Typically, during the cell division, two copies of all the 23 chromosomes are prepared for the developing embryo which number 46 in total. In some cases, the chromosome number 21 gets replicated three times instead of two that result in the formation of triplet of 21st chromosome, typically referred to as the non-disjunction (Ravel, et. al., 2019). As a result of this non- disjunction, the resulting individual develops deteriorated mental capabilities, developmental delays and abnormal physical features. The portion of copied chromosome determines the severity level of Down’s syndrome i.e., mild, moderate and sever.
Causes of disorder
Three types of genetic variations can cause Down’s syndrome; Trisomy 21, Mosaic Down syndrome and Translocation Down syndrome. Trisomy 21 is caused due to the triplet copy of all the chromosomes number 21; it is the most common condition. In the Mosaic Down syndrome, some cells have an extra copy of 21st chromosome whereas the Translocation Down syndrome is when some portion of chromosome number 21 becomes attached to other chromosome erroneously however it is a rare condition (Glasson et. al., 2012). Other risk factors of the Down’s syndrome include mother aged greater than 35, mother being carrier of the genetic translocation, having another child with the similar condition (Sentilhes et. al., 2015).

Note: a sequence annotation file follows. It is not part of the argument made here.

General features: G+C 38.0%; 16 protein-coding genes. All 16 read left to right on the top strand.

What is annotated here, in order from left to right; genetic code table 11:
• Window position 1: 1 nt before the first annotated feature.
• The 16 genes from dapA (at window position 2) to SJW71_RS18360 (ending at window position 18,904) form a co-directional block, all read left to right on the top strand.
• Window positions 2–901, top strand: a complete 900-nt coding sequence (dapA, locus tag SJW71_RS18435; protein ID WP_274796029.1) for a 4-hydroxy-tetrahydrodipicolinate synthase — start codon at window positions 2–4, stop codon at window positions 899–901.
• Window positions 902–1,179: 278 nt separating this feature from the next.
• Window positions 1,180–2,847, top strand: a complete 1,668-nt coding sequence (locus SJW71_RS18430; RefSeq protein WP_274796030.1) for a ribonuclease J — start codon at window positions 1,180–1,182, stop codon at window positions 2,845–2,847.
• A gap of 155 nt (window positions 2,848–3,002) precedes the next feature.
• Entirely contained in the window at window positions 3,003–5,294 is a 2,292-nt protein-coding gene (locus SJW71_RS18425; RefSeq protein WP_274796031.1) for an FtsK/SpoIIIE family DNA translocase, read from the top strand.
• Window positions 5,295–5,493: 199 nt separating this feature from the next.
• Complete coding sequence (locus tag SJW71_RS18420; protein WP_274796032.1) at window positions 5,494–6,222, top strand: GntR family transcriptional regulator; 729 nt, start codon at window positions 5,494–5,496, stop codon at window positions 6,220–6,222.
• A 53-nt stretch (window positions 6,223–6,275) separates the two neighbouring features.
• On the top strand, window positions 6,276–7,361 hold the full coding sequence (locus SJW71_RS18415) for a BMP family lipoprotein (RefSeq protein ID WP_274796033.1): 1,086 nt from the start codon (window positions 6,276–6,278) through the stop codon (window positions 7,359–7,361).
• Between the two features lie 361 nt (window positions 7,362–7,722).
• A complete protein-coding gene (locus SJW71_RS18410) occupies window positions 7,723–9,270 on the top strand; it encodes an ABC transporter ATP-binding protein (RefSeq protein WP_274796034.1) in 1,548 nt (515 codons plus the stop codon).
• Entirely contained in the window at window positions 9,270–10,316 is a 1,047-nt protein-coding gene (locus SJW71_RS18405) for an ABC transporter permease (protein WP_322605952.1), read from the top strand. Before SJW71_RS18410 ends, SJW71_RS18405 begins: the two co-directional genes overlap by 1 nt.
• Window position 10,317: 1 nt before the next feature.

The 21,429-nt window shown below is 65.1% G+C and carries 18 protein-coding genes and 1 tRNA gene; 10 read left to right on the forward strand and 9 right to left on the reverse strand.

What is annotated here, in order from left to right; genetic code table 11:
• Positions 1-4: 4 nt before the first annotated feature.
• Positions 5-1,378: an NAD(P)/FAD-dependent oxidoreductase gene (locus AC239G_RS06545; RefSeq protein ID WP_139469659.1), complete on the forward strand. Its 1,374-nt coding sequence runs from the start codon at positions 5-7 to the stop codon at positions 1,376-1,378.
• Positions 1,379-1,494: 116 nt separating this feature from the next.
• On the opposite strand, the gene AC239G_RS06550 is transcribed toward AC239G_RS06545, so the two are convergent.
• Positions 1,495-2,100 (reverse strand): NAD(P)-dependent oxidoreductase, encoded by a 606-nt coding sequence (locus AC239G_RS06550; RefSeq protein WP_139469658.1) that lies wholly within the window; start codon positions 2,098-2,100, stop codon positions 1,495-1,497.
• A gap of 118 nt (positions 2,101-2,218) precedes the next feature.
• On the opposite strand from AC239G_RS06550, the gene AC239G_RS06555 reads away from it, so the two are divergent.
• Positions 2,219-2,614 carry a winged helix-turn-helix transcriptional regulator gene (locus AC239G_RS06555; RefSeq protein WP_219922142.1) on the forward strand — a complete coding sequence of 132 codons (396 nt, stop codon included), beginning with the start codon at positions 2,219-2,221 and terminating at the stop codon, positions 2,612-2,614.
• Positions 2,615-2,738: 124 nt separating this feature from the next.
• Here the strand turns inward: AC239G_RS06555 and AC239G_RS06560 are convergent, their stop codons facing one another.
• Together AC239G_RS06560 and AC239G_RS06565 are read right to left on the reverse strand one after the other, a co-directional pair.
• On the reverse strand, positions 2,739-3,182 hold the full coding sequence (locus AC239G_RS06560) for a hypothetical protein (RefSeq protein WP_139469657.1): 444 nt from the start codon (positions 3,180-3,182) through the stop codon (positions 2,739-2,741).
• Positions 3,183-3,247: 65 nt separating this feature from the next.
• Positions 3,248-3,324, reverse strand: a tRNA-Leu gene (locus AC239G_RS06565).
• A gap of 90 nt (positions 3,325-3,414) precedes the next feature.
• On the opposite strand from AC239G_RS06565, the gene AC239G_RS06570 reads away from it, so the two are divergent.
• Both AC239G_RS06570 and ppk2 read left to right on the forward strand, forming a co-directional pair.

It is important to consider all the potential etiologies of Down’s syndrome before planning associated policies. The most exclusive part would be to determine the actual cause of disorder specific to the person through eliminating all the other plausible causes. For that matter, appropriate medical and psychological testing coupled with the medical history of the parents must be kept in account before developing and implementing any care plan. The prenatal testing would render immensely effective in this regard. Moreover, management of the condition would be prioritized than mere medical treatment; other interventions include non-pharmacological techniques such as cognitive and behavioral therapies. Education of the patient’s family is another integral component of the policy making (Glasson et. al., 2012).
The conductive feeding relationship between parents and children is essential for accomplishing the valued goals of holistic wellbeing. Their daily calorie need is less than the children of identical ages without this condition due to lower muscle activity and subsequent metabolic rates (Bennett et. al., 1983). Infants are prescribed to take more iron and vitamin D rich food whereas vitamin A, Calcium. Fluoride and iron must be given to the toddlers.